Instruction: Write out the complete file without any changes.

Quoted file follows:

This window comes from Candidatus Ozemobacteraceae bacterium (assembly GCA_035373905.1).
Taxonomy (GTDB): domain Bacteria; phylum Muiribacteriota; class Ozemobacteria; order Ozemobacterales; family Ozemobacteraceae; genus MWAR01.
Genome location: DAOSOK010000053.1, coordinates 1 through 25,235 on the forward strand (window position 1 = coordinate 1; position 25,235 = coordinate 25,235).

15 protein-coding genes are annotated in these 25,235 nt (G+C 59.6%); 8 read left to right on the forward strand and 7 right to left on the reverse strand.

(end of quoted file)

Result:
This window comes from Candidatus Ozemobacteraceae bacterium (assembly GCA_035373905.1).
Taxonomy (GTDB): domain Bacteria; phylum Muiribacteriota; class Ozemobacteria; order Ozemobacterales; family Ozemobacteraceae; genus MWAR01.
Genome location: DAOSOK010000053.1, coordinates 1 through 25,235 on the forward strand (window position 1 = coordinate 1; position 25,235 = coordinate 25,235).

15 protein-coding genes are annotated in these 25,235 nt (G+C 59.6%); 8 read left to right on the forward strand and 7 right to left on the reverse strand.